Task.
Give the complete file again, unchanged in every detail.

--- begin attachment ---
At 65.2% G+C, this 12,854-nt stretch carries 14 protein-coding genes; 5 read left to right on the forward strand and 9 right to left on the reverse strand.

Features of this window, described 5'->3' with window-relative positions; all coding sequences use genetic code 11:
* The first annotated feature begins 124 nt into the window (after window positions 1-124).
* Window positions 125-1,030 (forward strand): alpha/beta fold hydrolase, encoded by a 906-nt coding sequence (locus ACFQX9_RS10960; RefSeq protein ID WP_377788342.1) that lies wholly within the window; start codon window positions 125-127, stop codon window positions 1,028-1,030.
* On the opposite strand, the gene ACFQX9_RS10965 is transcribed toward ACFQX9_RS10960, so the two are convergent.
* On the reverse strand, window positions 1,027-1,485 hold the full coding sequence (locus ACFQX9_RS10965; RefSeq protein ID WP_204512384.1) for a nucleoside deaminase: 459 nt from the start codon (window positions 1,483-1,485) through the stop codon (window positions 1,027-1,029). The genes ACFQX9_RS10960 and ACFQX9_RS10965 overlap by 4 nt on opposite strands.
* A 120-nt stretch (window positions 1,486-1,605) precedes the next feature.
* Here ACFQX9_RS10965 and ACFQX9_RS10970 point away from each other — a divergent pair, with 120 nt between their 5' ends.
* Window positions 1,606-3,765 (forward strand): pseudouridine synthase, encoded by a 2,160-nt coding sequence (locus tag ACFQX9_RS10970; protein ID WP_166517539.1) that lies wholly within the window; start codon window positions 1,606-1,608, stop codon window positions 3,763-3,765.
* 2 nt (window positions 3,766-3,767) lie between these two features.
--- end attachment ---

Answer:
At 65.2% G+C, this 12,854-nt stretch carries 14 protein-coding genes; 5 read left to right on the forward strand and 9 right to left on the reverse strand.

Features of this window, described 5'->3' with window-relative positions; all coding sequences use genetic code 11:
* The first annotated feature begins 124 nt into the window (after window positions 1-124).
* Window positions 125-1,030 (forward strand): alpha/beta fold hydrolase, encoded by a 906-nt coding sequence (locus ACFQX9_RS10960; RefSeq protein ID WP_377788342.1) that lies wholly within the window; start codon window positions 125-127, stop codon window positions 1,028-1,030.
* On the opposite strand, the gene ACFQX9_RS10965 is transcribed toward ACFQX9_RS10960, so the two are convergent.
* On the reverse strand, window positions 1,027-1,485 hold the full coding sequence (locus ACFQX9_RS10965; RefSeq protein ID WP_204512384.1) for a nucleoside deaminase: 459 nt from the start codon (window positions 1,483-1,485) through the stop codon (window positions 1,027-1,029). The genes ACFQX9_RS10960 and ACFQX9_RS10965 overlap by 4 nt on opposite strands.
* A 120-nt stretch (window positions 1,486-1,605) precedes the next feature.
* Here ACFQX9_RS10965 and ACFQX9_RS10970 point away from each other — a divergent pair, with 120 nt between their 5' ends.
* Window positions 1,606-3,765 (forward strand): pseudouridine synthase, encoded by a 2,160-nt coding sequence (locus tag ACFQX9_RS10970; protein ID WP_166517539.1) that lies wholly within the window; start codon window positions 1,606-1,608, stop codon window positions 3,763-3,765.
* 2 nt (window positions 3,766-3,767) lie between these two features.